{loadposition adposition5}Contention Based Access – Contention based access is also called non-deterministic. This means that the devices on the network don’t need to take turns using shared media. However, to avoid total chaos, a Carrier Sense Multiple Access (CSMA) process is used to make sure the media is not in use before a device begins to transmit. Though devices attempt to make sure the media is not busy, data collisions still occur with contention based access. Also, as more nodes are added to the network, the probability of collisions increases.

CSMA-CD (Carrier Sense Multi-Access with Collision Detection) is a media access method in which an ethernet host detects if a signal is being transmitted. If no signal is detected on the wire, then the host will transmit. There does exist the possibility that two or more hosts may sense the absence of a signal and transmit at the same time. If this happens, there is a collision of signals.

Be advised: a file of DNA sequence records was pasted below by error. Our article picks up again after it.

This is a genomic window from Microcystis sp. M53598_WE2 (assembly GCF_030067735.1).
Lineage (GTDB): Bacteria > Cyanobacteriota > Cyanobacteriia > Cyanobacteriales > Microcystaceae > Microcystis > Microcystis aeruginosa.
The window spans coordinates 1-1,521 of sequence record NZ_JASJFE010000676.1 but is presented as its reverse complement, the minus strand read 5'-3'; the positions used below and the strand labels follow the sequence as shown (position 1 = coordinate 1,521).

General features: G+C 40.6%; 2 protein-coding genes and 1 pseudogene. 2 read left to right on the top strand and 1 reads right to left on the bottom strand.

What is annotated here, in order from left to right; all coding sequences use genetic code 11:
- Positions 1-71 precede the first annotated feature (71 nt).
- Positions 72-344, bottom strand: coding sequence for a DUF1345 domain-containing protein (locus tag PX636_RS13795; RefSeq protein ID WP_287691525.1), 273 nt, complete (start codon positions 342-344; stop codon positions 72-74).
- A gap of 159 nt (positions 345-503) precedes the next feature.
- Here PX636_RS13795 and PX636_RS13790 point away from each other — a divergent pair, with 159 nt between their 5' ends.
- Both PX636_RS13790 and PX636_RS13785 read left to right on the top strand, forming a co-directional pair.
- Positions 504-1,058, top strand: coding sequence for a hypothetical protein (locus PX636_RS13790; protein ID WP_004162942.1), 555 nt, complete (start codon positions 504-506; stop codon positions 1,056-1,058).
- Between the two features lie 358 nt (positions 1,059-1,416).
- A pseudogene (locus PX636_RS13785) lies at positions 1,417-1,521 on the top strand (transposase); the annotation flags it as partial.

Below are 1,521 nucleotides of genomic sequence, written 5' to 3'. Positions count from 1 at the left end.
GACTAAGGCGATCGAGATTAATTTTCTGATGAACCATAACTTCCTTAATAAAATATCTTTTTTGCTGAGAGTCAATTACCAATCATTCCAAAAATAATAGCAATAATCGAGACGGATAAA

CSMA-CA (Carrier Sense Multi-Access with Collision Avoidance) stands for Collision Sense Multiple Access with Collision Avoidance. This is used for wireless media access control. It uses a send and reply like the TCP three way hand shake, in this way it reserves the right to send before sending. After each message is sent the hosts associated to the wireless access point run a randomization algorithm which sets a random priority on who gets to send next. That along with many control fields help to mitigate some of the interferences and other radio related wireless problems.